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and education levels. Ditto for the leap in part-time employees who would like to work full-time (part-time for economic reasons). And, of course, the standard unemployment rate does not measure the ongoing income polarization in America, which we discussed in detail last month, and the drop in median real income, even in the ongoing economic recovery. Labor Participation Rate Most importantly, the headline unemployment rate doesnt account for the hordes who have dropped out of the labor force and therefore arent counted as unemployed. As discussed in detail in How Tight Are Labor Markets? (June 2013 Insight), if the labor participation rate now were the same as the 67.3% in February 2000, the labor force would be 10.6 million bigger than it is. Since the unemployment rate back then was 4.1%, this implies 14.3 million more job holders. Without that decline and with today s employment, the U-3 unemployment rate would be 12.7%. Furthermore, 88% of the decline in the jobless rate since its peak at 10% in October 2009 was linked to the drop in the participation rate from 65.0% back then to 63.0% in February 2014.......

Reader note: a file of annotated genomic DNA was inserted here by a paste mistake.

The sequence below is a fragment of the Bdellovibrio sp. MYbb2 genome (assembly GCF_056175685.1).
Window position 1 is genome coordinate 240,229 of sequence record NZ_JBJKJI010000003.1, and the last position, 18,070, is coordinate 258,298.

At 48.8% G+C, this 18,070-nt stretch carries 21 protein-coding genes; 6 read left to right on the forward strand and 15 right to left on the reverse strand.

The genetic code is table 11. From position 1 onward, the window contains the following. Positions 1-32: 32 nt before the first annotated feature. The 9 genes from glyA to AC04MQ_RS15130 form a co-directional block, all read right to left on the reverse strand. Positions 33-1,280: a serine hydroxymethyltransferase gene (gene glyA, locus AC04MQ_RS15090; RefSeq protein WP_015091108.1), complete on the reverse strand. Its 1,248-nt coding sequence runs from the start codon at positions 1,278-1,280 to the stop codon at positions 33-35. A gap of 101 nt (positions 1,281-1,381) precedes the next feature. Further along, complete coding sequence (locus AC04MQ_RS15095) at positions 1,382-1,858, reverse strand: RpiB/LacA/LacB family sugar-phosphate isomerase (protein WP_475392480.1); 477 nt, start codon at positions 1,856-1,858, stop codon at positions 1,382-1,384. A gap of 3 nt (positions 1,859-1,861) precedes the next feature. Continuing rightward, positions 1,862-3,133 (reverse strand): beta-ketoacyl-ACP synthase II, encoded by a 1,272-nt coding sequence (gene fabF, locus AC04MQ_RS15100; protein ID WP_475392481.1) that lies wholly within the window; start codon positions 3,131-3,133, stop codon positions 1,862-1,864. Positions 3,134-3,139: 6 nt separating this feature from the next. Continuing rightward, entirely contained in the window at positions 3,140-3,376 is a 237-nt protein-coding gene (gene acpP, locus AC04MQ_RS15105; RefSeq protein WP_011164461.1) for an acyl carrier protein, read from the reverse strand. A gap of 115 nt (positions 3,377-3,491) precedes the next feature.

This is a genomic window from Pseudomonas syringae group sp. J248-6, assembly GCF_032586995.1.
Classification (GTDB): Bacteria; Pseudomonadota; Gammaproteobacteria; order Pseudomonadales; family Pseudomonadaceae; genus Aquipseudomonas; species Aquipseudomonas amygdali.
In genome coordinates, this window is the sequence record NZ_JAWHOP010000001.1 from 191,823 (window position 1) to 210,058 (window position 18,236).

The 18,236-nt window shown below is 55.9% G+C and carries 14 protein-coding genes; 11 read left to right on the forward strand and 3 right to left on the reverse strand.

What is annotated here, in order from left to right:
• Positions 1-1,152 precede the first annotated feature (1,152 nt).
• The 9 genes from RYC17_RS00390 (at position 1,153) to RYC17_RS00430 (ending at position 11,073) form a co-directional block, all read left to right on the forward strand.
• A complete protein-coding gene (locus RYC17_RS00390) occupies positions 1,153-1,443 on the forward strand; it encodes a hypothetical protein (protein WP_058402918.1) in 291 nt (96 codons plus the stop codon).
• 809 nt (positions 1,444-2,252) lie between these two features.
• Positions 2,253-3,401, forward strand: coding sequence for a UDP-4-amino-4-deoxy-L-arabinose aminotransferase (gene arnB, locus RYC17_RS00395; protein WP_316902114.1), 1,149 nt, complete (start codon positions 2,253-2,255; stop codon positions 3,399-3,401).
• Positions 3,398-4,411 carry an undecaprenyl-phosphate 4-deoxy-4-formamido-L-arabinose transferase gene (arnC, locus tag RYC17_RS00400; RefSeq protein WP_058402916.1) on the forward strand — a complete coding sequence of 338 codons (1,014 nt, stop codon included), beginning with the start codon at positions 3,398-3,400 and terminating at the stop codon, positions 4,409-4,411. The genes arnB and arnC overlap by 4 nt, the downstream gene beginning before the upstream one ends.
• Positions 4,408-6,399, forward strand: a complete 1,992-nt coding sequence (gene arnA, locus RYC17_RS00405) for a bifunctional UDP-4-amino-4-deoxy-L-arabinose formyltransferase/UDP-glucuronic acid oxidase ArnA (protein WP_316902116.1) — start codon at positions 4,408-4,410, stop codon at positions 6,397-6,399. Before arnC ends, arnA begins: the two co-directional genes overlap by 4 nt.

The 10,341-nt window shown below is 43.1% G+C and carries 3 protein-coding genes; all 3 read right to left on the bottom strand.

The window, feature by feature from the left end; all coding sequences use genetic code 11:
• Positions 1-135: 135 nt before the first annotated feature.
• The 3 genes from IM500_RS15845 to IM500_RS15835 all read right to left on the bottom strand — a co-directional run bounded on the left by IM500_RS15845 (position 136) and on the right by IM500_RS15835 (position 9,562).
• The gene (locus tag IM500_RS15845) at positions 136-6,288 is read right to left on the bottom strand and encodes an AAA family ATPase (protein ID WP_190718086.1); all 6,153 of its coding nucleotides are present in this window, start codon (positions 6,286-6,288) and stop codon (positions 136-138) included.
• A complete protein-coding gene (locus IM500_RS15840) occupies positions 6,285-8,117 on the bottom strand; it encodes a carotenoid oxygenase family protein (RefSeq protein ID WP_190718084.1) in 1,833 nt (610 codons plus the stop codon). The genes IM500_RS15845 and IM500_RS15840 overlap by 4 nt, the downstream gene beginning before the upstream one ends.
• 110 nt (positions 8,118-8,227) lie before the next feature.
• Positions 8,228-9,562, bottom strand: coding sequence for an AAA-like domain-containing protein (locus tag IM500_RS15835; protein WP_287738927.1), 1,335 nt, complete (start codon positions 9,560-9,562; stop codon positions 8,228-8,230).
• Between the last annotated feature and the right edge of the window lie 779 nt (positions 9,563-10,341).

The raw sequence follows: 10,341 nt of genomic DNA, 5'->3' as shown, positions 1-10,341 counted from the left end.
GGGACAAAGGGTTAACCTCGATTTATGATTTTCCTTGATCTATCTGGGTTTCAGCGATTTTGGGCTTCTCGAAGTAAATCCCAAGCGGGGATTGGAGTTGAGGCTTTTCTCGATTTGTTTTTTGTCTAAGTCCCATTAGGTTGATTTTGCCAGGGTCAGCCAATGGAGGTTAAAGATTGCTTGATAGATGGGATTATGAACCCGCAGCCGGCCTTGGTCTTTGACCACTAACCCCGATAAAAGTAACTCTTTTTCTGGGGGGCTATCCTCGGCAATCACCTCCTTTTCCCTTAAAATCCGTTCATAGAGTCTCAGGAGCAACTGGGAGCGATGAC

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CHART 2 Duration of Unemployment


Last Points 2/14: 27+ weeks 37.0%; avg. weeks 37.1
50% 45% 40% 35 35% 30% 25% 20% 15% 15 10% 5% 0% Jan-48 10 5 Jan-58 Jan-68 Jan-78 Jan-88 Jan-98 Jan-08 30 25 20 45 40

% Unemployed for 27+ Weeks as a % of Total - left axis Avg. Weeks Unemployed - right axis

Source: Bureau of Labor Statistics

April 2014